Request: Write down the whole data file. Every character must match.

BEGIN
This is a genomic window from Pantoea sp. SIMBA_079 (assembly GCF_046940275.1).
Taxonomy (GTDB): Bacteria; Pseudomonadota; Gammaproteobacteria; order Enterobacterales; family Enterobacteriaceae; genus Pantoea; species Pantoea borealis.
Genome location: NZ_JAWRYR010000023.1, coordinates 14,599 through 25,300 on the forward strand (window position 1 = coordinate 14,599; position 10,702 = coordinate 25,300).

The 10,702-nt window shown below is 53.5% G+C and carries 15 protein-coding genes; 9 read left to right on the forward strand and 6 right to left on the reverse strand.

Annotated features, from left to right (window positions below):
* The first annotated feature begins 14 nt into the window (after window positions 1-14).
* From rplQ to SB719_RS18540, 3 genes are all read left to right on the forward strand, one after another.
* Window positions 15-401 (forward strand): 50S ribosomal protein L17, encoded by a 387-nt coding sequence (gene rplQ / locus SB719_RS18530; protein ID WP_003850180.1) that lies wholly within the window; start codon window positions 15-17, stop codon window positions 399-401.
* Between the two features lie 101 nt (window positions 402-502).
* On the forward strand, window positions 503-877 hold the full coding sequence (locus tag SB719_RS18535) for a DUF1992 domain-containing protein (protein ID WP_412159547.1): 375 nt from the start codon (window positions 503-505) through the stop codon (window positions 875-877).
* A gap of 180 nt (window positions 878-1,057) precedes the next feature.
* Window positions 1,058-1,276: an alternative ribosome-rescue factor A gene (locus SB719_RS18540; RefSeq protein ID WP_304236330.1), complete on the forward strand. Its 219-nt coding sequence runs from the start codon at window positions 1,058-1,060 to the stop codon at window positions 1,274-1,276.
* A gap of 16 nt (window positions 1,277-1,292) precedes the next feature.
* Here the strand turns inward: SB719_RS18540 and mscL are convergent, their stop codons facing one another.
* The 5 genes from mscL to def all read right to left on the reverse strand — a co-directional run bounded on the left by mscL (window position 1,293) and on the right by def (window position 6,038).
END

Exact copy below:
This is a genomic window from Pantoea sp. SIMBA_079 (assembly GCF_046940275.1).
Taxonomy (GTDB): Bacteria; Pseudomonadota; Gammaproteobacteria; order Enterobacterales; family Enterobacteriaceae; genus Pantoea; species Pantoea borealis.
Genome location: NZ_JAWRYR010000023.1, coordinates 14,599 through 25,300 on the forward strand (window position 1 = coordinate 14,599; position 10,702 = coordinate 25,300).

The 10,702-nt window shown below is 53.5% G+C and carries 15 protein-coding genes; 9 read left to right on the forward strand and 6 right to left on the reverse strand.

Annotated features, from left to right (window positions below):
* The first annotated feature begins 14 nt into the window (after window positions 1-14).
* From rplQ to SB719_RS18540, 3 genes are all read left to right on the forward strand, one after another.
* Window positions 15-401 (forward strand): 50S ribosomal protein L17, encoded by a 387-nt coding sequence (gene rplQ / locus SB719_RS18530; protein ID WP_003850180.1) that lies wholly within the window; start codon window positions 15-17, stop codon window positions 399-401.
* Between the two features lie 101 nt (window positions 402-502).
* On the forward strand, window positions 503-877 hold the full coding sequence (locus tag SB719_RS18535) for a DUF1992 domain-containing protein (protein ID WP_412159547.1): 375 nt from the start codon (window positions 503-505) through the stop codon (window positions 875-877).
* A gap of 180 nt (window positions 878-1,057) precedes the next feature.
* Window positions 1,058-1,276: an alternative ribosome-rescue factor A gene (locus SB719_RS18540; RefSeq protein ID WP_304236330.1), complete on the forward strand. Its 219-nt coding sequence runs from the start codon at window positions 1,058-1,060 to the stop codon at window positions 1,274-1,276.
* A gap of 16 nt (window positions 1,277-1,292) precedes the next feature.
* Here the strand turns inward: SB719_RS18540 and mscL are convergent, their stop codons facing one another.
* The 5 genes from mscL to def all read right to left on the reverse strand — a co-directional run bounded on the left by mscL (window position 1,293) and on the right by def (window position 6,038).